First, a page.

In the last part of this series we looked at developing an editorial calendar for your content. The next phase of running a successful social media campaign is ensuring that your audience can find it and can interact with it.
Running a social media campaign based solely on an editorial calendar is rather like trying to find friends by sitting at the end of the bar and talking to yourself. It might work, but it’s going to be very slow going and most people are going to ignore you.
A better way to start conversations is to approach people and ask them about themselves. In a real life situation that can be a little nerve wracking but online it’s very easy.
Google is your friend. Take a topic from your editorial calendar and put it into Google with the word “blog” at the end. Scan through the lists and find blogs with clearly engaged audiences (e.g. they aren’t blogging to themselves) and see if you can contribute to discussions they already have going.
This is really important. Don’t leave comments for the sake of link building (they usually get deleted). “What an interesting post, please visit mine.” Is not a conversation starter. Something along the lines of “your 5 safety tips for cats are really good, I’ve often wondered if butter on the paws (the old wives tale) really stops a cat from running away?”
Now the other blogger has an incentive to take notice of your post. You’ve asked a question and given them room to respond. 99% of blog comments allow you to link to your blog, so you’ll have gained an incoming link (which is good for SEO purposes) at a minimum. Ideally, the person will answer your question then visit your blog and if they like what they see – they’ll share it with their audience.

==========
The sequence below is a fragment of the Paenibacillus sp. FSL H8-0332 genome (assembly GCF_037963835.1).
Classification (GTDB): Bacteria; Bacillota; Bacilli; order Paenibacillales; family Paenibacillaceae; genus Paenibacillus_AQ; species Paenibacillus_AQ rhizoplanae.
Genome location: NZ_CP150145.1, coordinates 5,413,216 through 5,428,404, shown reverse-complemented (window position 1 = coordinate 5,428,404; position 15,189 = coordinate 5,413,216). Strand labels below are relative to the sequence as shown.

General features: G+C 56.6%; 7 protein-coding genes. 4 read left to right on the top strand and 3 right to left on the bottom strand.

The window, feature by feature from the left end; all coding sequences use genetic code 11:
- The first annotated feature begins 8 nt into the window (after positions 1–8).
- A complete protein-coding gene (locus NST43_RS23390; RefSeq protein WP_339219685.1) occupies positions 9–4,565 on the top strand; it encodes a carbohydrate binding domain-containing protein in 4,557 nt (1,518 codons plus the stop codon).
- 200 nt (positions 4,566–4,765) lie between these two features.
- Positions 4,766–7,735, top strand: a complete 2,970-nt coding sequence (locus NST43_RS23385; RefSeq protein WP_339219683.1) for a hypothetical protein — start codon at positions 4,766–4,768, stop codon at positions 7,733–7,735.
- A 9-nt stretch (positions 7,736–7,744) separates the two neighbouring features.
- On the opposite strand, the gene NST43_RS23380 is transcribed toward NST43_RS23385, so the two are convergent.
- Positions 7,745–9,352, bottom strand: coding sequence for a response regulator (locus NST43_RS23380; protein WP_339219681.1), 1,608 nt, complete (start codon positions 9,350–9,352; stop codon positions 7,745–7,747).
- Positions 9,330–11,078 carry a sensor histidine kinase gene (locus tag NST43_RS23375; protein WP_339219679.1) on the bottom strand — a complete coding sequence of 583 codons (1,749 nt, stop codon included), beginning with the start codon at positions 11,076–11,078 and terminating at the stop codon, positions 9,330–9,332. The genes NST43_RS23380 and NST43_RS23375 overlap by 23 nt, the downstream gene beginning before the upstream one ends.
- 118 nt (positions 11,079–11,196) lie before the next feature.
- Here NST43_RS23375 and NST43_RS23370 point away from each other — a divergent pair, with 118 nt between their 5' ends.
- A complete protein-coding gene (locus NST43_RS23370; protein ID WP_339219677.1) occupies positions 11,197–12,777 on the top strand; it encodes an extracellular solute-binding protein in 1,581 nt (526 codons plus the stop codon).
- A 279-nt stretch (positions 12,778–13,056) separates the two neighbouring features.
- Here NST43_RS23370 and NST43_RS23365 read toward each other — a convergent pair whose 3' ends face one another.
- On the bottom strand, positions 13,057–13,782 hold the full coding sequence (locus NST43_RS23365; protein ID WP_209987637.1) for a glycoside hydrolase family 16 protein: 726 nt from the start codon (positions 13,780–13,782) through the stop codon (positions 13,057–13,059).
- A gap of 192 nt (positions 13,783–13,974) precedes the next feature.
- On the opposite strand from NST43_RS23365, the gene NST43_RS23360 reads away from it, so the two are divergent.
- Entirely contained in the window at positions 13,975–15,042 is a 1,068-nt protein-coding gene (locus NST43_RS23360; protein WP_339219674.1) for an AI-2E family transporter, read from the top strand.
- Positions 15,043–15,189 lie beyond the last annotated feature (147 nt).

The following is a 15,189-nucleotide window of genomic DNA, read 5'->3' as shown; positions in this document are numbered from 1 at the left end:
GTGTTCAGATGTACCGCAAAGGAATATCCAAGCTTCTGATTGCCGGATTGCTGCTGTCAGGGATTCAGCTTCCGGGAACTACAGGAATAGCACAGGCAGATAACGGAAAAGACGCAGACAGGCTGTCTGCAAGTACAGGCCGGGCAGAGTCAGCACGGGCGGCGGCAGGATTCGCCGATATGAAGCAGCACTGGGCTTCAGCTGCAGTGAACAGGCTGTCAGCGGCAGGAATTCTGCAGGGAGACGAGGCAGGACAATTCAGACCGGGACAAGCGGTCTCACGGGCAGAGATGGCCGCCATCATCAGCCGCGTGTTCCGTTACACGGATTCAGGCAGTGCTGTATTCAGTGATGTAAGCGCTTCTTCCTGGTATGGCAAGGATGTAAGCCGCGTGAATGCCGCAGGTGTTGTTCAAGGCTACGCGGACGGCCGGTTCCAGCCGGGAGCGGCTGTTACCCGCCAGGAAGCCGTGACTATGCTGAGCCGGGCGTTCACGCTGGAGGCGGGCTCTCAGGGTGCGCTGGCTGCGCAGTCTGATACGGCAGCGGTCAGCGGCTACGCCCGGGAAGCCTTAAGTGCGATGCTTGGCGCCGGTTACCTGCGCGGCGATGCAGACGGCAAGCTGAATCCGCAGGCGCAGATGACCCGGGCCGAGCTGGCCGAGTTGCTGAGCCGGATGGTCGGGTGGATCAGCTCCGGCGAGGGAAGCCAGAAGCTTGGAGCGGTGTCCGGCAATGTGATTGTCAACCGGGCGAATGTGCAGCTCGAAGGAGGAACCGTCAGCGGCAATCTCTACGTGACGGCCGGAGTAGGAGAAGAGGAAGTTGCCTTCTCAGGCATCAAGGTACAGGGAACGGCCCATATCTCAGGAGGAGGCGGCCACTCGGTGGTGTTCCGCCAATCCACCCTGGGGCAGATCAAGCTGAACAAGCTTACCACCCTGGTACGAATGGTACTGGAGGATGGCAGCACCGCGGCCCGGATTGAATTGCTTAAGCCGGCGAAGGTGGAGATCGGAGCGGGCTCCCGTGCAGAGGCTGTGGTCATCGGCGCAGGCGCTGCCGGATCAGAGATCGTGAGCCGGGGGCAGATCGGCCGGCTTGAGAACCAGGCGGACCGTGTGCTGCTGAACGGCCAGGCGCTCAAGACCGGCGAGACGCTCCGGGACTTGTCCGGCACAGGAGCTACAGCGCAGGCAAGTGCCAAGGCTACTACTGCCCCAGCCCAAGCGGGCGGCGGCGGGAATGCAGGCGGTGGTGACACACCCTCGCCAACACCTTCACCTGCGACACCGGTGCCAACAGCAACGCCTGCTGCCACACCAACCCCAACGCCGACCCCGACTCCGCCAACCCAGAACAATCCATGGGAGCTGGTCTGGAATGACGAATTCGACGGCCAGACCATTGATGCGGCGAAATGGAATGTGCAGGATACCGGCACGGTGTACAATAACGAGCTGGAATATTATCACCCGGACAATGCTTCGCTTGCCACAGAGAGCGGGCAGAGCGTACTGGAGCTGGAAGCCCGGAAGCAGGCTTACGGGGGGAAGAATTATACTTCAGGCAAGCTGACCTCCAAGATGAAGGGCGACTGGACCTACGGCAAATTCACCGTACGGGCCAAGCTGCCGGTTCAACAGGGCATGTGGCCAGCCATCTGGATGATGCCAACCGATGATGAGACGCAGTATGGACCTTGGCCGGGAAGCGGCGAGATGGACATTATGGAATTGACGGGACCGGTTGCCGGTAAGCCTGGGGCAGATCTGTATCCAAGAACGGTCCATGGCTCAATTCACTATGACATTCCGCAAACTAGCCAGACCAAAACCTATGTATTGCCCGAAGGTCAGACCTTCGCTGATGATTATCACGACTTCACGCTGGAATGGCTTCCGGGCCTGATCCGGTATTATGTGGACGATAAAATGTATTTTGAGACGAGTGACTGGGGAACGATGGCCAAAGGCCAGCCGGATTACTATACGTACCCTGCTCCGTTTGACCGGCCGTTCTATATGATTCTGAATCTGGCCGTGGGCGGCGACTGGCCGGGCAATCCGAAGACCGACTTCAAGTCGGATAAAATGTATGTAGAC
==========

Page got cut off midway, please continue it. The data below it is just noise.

It’s important to follow up on these conversations. If you get a response keep talking. This has another beneficial effect – the readers of a blog like to see engagement between the writer and their audience and they too are likely to follow your link back to your site.
There’s no easier platform to start talking to other people on than Twitter. Hashtags (#conversation) make it very easy to find people talking about things that are relevant to your business. So on the day you’re running your cat promotions, you can search for “cats” and you’ll get a list of everyone who has included cats in their hashtags. If you find an interesting conversation – you can join in immediately. Make sure you keep the shameless self-promotion to a minimum – users will visit your page and click out if they find you engaging, there’s no need to keep dumping links on them.
The same principles can be applied to any other form of social media with a little bit of thought. This is so important that it needs to become part of the editorial calendar. Each day should have a specific number of targeted new interactions. As time progresses you’ll need to allocate additional resources to maintaining larger numbers of conversations too.
OK, by now you should be fully ready to launch your first social media campaign for your insurance brokerage. The next part of this series will look at making the management of campaigns easier through automated tools.